Linked by Thom Holwerda on Mon 14th Apr 2014 16:40 UTC

From a 2006 (pre-iPhone) Android specification document:

Touchscreens will not be supported: the Product was designed with the presence of discrete physical buttons as an assumption.

However, there is nothing fundamental in the Product's architecture that prevents the support of touchscreens in the future.

The same document, but a few versions later, from 2007 (post-iPhone):

A touchscreen for finger-based navigation - including multi-touch capabilites - is required.

The impact of the iPhone on Android in two documents. Google knew the iPhone would change the market, while Microsoft, Nokia, and BlackBerry did not. That's why Android is now the most popular smartphone platform, while the mentioned three are essentially irrelevant.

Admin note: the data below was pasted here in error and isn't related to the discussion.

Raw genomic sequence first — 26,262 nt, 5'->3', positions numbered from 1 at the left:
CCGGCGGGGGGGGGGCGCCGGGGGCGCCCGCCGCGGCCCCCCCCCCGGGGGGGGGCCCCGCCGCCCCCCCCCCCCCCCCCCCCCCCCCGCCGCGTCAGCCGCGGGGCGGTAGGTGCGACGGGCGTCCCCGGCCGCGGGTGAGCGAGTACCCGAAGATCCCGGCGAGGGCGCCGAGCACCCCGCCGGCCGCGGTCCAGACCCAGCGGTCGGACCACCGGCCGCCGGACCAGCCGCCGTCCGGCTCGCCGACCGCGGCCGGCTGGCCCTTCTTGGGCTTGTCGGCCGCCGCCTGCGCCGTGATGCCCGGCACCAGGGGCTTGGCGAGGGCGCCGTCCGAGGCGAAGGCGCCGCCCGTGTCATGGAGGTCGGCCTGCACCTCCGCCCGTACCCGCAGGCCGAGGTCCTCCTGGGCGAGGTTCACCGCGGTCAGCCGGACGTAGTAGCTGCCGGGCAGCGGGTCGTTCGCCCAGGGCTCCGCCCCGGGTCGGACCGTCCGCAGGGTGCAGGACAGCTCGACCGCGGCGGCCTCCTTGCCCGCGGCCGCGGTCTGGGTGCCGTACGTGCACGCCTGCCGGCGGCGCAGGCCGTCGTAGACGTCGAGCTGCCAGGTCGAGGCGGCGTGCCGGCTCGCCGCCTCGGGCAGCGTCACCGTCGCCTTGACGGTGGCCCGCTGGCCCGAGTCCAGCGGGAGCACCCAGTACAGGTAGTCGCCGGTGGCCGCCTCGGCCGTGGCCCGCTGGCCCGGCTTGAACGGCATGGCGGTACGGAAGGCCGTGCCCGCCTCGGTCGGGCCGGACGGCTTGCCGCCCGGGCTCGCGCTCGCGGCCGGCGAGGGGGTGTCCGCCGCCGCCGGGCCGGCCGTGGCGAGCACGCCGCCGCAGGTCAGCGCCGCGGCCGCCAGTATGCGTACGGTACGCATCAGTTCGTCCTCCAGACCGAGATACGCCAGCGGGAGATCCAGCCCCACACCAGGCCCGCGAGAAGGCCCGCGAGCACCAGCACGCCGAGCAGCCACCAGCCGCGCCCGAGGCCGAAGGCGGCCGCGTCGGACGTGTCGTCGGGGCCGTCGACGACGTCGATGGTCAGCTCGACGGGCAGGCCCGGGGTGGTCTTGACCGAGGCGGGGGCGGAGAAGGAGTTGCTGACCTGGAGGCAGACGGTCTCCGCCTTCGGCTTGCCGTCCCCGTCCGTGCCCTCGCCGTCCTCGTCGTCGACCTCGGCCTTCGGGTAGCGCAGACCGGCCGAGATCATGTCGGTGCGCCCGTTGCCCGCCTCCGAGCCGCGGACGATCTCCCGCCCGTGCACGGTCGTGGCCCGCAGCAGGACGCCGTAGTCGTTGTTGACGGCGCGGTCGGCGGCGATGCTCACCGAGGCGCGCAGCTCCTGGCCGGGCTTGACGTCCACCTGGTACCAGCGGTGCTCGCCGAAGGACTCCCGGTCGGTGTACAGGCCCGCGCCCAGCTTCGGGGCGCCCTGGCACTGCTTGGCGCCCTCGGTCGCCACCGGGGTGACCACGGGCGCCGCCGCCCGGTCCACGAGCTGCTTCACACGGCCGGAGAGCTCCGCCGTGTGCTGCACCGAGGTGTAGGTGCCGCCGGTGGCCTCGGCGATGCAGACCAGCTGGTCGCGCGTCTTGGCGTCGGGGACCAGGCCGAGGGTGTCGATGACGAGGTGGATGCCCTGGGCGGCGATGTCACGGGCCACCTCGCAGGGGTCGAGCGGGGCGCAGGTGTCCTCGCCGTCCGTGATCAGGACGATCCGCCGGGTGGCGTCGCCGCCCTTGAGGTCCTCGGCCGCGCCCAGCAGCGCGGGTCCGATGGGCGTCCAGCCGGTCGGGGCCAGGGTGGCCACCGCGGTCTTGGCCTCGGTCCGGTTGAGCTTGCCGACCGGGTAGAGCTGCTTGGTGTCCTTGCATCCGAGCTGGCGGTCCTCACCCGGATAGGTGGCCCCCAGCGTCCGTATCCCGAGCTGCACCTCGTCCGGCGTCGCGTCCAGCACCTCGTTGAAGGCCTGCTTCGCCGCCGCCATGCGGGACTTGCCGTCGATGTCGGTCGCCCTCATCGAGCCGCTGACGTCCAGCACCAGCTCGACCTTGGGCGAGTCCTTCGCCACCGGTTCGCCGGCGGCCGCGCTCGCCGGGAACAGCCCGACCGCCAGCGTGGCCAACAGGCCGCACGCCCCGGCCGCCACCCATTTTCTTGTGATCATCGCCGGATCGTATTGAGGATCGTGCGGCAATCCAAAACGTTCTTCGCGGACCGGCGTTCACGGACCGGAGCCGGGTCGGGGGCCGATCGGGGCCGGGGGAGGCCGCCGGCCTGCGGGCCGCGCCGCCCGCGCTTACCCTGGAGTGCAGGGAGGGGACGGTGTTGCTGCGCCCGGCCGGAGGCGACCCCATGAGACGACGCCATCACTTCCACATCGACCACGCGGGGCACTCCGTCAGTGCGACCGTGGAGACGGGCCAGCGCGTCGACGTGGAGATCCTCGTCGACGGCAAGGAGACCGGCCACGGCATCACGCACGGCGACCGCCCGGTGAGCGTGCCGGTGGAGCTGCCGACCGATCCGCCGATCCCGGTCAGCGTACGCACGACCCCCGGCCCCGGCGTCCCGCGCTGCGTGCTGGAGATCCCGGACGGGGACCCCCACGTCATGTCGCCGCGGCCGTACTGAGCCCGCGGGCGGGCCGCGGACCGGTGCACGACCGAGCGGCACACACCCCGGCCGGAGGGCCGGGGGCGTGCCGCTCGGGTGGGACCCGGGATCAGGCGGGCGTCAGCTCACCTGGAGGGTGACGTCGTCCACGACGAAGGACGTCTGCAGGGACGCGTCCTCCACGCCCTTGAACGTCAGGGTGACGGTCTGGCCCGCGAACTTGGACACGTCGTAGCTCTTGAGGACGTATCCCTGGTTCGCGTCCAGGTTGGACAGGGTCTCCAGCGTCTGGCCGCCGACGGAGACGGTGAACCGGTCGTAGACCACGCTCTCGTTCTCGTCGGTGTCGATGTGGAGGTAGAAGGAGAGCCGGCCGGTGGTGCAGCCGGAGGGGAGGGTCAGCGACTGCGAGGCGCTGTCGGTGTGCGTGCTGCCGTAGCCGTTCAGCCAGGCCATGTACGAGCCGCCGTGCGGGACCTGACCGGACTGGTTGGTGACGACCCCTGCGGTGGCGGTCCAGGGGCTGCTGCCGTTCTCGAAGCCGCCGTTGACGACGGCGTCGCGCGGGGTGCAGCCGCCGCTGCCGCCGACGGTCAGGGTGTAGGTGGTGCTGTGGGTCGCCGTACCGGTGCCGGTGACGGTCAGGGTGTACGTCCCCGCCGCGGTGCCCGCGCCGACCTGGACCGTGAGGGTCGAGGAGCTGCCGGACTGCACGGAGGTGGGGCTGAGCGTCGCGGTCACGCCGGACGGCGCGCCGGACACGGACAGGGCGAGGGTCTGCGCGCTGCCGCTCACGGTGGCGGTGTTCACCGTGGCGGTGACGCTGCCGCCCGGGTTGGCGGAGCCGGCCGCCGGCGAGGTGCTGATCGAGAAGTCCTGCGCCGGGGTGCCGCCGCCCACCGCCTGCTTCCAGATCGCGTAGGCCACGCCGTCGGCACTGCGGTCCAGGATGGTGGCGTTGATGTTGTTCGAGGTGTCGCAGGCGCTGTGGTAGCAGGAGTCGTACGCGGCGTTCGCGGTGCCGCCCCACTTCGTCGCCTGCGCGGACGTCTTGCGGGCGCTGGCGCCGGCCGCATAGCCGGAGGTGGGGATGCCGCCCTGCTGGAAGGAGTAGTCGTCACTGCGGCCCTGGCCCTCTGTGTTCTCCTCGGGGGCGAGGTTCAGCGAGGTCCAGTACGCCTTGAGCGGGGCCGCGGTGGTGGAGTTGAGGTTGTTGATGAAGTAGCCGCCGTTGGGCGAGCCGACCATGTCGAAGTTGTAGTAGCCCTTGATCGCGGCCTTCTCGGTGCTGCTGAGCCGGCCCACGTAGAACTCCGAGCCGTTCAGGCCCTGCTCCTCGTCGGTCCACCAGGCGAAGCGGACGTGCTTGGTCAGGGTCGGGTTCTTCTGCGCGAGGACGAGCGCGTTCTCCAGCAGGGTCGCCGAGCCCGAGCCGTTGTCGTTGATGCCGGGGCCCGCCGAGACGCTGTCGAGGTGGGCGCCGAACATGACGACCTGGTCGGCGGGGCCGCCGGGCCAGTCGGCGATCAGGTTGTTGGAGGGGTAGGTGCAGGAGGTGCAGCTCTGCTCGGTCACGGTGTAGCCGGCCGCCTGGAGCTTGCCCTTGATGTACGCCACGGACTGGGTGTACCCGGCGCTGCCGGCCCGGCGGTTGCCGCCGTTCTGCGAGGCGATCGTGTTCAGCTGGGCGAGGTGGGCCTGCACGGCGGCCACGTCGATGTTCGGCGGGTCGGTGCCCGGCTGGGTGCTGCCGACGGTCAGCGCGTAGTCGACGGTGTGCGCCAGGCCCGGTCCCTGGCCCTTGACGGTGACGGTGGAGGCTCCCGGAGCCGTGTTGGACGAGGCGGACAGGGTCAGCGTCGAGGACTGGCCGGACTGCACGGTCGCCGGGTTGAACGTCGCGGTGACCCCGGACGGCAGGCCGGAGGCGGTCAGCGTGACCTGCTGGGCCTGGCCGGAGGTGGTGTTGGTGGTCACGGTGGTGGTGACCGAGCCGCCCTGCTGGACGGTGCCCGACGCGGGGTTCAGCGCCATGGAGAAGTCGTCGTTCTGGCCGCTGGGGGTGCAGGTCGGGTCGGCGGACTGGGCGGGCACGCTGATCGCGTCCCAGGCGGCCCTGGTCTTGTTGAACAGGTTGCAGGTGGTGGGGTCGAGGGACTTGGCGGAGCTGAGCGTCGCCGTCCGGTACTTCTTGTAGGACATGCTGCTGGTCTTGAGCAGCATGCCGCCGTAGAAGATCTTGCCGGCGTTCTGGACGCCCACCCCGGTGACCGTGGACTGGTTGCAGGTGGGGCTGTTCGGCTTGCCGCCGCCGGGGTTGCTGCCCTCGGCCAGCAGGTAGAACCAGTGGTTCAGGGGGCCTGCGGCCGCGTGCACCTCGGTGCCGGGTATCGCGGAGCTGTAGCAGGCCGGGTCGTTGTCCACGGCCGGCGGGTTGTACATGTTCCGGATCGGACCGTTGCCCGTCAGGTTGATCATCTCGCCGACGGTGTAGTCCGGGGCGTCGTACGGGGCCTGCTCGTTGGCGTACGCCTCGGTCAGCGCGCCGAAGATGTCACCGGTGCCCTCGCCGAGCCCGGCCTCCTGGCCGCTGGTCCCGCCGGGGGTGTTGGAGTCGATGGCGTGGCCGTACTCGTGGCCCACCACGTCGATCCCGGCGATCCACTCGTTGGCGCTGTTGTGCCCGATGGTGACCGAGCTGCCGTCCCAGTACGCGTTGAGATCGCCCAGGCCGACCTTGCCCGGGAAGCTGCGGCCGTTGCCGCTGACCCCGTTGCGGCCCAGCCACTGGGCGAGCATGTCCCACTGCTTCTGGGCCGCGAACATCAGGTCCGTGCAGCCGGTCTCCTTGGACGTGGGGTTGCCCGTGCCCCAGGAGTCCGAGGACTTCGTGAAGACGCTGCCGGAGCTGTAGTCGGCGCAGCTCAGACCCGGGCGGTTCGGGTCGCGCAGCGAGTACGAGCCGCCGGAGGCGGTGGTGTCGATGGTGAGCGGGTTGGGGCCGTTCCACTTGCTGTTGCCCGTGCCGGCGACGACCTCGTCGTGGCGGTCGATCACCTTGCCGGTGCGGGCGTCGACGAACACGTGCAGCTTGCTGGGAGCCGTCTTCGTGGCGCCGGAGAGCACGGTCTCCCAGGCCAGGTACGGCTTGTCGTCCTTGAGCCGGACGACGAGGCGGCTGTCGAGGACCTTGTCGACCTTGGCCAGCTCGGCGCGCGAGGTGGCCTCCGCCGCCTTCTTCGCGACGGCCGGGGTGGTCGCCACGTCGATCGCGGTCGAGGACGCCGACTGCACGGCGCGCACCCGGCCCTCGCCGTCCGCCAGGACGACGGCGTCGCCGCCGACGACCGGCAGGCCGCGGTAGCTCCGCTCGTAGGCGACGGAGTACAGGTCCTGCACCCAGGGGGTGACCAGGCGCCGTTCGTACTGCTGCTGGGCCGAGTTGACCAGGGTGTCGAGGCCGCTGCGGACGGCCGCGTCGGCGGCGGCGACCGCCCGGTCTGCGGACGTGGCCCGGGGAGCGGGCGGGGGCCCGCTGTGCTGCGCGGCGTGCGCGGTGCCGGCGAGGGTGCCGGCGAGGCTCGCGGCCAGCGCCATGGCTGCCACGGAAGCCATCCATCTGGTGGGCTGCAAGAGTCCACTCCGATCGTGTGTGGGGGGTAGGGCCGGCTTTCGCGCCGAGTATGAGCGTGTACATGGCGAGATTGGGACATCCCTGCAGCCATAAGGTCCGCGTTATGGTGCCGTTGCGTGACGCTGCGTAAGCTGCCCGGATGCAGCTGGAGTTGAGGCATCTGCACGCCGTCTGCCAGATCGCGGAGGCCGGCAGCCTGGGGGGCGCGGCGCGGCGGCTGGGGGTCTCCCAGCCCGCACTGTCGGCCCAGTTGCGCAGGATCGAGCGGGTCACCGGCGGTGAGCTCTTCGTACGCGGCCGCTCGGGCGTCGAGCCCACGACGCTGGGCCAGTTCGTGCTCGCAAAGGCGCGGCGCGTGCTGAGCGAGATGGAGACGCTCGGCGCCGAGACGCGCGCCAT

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RE: Icing
by spronkey on Tue 15th Apr 2014 00:20 UTC in reply to "Icing"
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I'd wager you are wrong that the UI wasn't as big a job as the rest of the "system".

The underlying software was adapted from existing software Apple already had.

Baseband firmwares etc simply need to be adapted and tested.

The iPhone's UI was its primary feature - and I have no doubt that Apple spent massive amounts of time researching, testing, and tuning the interface. That's the real IP here.

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